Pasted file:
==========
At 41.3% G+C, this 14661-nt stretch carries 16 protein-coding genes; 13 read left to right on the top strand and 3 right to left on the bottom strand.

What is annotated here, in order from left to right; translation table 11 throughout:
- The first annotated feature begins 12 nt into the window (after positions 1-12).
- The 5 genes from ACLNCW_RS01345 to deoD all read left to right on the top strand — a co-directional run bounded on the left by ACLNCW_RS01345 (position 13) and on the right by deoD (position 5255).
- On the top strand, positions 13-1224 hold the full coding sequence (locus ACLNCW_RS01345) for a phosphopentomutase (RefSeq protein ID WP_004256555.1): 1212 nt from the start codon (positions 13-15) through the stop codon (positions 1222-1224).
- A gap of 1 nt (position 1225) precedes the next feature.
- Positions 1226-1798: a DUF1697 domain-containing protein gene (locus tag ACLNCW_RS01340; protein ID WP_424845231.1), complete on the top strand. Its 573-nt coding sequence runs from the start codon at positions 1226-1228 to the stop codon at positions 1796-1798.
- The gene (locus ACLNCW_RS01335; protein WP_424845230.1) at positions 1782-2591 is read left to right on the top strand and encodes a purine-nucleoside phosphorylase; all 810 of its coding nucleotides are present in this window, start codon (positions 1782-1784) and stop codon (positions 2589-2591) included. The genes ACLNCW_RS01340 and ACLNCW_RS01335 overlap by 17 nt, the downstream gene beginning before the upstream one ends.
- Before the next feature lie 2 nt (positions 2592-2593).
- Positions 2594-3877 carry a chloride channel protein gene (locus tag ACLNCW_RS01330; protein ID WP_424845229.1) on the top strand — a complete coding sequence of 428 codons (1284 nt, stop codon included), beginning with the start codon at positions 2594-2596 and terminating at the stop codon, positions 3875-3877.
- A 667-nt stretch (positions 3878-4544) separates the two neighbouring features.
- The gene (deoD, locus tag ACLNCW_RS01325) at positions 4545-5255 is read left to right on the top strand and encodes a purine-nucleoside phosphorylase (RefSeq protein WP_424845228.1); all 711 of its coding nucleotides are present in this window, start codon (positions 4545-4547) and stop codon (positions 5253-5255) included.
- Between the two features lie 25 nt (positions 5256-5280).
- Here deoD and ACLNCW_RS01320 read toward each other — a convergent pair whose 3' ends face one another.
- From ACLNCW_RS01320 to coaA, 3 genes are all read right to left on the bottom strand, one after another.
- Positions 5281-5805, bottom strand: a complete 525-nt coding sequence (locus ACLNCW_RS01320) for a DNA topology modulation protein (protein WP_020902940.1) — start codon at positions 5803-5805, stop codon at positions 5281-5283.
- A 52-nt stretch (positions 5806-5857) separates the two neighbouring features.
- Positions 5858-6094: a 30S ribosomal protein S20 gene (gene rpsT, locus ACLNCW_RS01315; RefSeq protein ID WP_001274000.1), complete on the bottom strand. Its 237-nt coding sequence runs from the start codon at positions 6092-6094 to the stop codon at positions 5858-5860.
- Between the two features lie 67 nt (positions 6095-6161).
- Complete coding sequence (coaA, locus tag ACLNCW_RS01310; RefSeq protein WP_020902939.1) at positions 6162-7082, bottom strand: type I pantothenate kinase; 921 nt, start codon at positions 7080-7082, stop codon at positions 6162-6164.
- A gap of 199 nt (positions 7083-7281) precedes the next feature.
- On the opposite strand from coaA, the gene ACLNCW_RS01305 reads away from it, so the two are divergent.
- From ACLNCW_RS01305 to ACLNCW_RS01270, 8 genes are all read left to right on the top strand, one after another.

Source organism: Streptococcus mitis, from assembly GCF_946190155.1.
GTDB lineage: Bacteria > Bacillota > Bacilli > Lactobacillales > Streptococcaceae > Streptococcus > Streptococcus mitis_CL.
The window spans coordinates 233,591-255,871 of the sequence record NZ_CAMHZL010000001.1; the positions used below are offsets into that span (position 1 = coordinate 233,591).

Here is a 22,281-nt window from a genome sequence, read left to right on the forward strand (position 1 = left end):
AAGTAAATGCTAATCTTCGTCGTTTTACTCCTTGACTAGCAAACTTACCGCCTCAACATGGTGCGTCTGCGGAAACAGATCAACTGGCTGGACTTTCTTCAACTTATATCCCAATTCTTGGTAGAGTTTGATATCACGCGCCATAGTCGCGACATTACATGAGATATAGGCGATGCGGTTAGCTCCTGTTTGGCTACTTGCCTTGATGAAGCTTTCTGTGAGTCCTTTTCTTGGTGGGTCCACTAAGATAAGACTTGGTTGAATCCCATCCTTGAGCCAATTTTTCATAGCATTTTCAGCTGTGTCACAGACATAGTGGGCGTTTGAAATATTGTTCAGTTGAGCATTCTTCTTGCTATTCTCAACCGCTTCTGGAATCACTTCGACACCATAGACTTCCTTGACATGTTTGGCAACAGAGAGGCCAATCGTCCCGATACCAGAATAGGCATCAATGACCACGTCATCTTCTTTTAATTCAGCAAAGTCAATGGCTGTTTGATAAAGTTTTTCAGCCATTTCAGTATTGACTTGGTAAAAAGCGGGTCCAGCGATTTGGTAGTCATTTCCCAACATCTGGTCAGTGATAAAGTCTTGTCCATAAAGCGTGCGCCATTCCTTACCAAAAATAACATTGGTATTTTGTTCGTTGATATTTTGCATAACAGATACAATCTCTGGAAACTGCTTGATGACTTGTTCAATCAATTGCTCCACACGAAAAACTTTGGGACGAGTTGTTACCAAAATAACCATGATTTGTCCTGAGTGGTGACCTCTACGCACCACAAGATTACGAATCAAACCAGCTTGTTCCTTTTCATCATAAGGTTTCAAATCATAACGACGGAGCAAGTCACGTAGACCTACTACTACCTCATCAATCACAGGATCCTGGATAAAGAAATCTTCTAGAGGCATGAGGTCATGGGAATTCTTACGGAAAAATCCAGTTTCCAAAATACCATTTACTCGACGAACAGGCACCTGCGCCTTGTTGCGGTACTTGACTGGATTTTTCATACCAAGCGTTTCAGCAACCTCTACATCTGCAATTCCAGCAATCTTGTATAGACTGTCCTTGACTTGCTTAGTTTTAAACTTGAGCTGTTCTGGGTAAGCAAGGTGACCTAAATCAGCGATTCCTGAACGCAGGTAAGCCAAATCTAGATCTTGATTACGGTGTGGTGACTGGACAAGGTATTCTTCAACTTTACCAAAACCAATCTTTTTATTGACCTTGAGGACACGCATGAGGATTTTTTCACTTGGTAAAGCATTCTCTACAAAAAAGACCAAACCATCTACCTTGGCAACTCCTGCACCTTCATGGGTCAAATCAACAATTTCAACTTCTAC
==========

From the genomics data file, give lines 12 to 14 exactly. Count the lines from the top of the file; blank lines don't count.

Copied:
- The gene (deoD, locus tag ACLNCW_RS01325) at positions 4545-5255 is read left to right on the top strand and encodes a purine-nucleoside phosphorylase (RefSeq protein WP_424845228.1); all 711 of its coding nucleotides are present in this window, start codon (positions 4545-4547) and stop codon (positions 5253-5255) included.
- Between the two features lie 25 nt (positions 5256-5280).
- Here deoD and ACLNCW_RS01320 read toward each other — a convergent pair whose 3' ends face one another.